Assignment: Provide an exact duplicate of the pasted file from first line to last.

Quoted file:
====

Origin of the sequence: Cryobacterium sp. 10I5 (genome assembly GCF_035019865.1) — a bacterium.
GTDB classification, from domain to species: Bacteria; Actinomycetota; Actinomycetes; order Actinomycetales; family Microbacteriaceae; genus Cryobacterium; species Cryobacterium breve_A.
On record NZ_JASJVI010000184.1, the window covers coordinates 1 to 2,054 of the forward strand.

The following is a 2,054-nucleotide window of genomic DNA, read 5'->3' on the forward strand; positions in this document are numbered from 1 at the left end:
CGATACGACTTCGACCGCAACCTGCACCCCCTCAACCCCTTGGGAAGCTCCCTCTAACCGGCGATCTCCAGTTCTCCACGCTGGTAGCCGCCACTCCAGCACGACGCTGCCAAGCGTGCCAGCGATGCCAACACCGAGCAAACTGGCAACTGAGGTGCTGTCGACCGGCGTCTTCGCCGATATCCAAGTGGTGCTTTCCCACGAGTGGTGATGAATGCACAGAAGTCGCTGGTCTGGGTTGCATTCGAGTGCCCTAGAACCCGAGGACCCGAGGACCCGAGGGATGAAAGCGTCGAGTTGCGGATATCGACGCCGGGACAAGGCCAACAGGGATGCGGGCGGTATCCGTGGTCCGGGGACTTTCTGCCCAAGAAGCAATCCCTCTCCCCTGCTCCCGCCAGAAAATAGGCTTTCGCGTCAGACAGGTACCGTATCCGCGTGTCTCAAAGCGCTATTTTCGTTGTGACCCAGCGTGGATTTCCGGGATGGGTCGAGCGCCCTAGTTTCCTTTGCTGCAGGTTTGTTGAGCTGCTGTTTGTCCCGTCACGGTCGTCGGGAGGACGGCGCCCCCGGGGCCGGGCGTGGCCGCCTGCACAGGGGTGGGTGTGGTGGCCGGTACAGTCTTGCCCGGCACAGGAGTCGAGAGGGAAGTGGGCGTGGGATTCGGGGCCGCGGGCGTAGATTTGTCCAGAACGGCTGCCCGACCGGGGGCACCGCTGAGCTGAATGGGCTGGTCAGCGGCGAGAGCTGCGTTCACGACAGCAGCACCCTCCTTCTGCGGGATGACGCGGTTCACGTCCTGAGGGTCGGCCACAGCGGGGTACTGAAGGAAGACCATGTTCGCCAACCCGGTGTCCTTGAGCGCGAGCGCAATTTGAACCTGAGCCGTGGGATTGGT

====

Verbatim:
Origin of the sequence: Cryobacterium sp. 10I5 (genome assembly GCF_035019865.1) — a bacterium.
GTDB classification, from domain to species: Bacteria; Actinomycetota; Actinomycetes; order Actinomycetales; family Microbacteriaceae; genus Cryobacterium; species Cryobacterium breve_A.
On record NZ_JASJVI010000184.1, the window covers coordinates 1 to 2,054 of the forward strand.

The following is a 2,054-nucleotide window of genomic DNA, read 5'->3' on the forward strand; positions in this document are numbered from 1 at the left end:
CGATACGACTTCGACCGCAACCTGCACCCCCTCAACCCCTTGGGAAGCTCCCTCTAACCGGCGATCTCCAGTTCTCCACGCTGGTAGCCGCCACTCCAGCACGACGCTGCCAAGCGTGCCAGCGATGCCAACACCGAGCAAACTGGCAACTGAGGTGCTGTCGACCGGCGTCTTCGCCGATATCCAAGTGGTGCTTTCCCACGAGTGGTGATGAATGCACAGAAGTCGCTGGTCTGGGTTGCATTCGAGTGCCCTAGAACCCGAGGACCCGAGGACCCGAGGGATGAAAGCGTCGAGTTGCGGATATCGACGCCGGGACAAGGCCAACAGGGATGCGGGCGGTATCCGTGGTCCGGGGACTTTCTGCCCAAGAAGCAATCCCTCTCCCCTGCTCCCGCCAGAAAATAGGCTTTCGCGTCAGACAGGTACCGTATCCGCGTGTCTCAAAGCGCTATTTTCGTTGTGACCCAGCGTGGATTTCCGGGATGGGTCGAGCGCCCTAGTTTCCTTTGCTGCAGGTTTGTTGAGCTGCTGTTTGTCCCGTCACGGTCGTCGGGAGGACGGCGCCCCCGGGGCCGGGCGTGGCCGCCTGCACAGGGGTGGGTGTGGTGGCCGGTACAGTCTTGCCCGGCACAGGAGTCGAGAGGGAAGTGGGCGTGGGATTCGGGGCCGCGGGCGTAGATTTGTCCAGAACGGCTGCCCGACCGGGGGCACCGCTGAGCTGAATGGGCTGGTCAGCGGCGAGAGCTGCGTTCACGACAGCAGCACCCTCCTTCTGCGGGATGACGCGGTTCACGTCCTGAGGGTCGGCCACAGCGGGGTACTGAAGGAAGACCATGTTCGCCAACCCGGTGTCCTTGAGCGCGAGCGCAATTTGAACCTGAGCCGTGGGATTGGT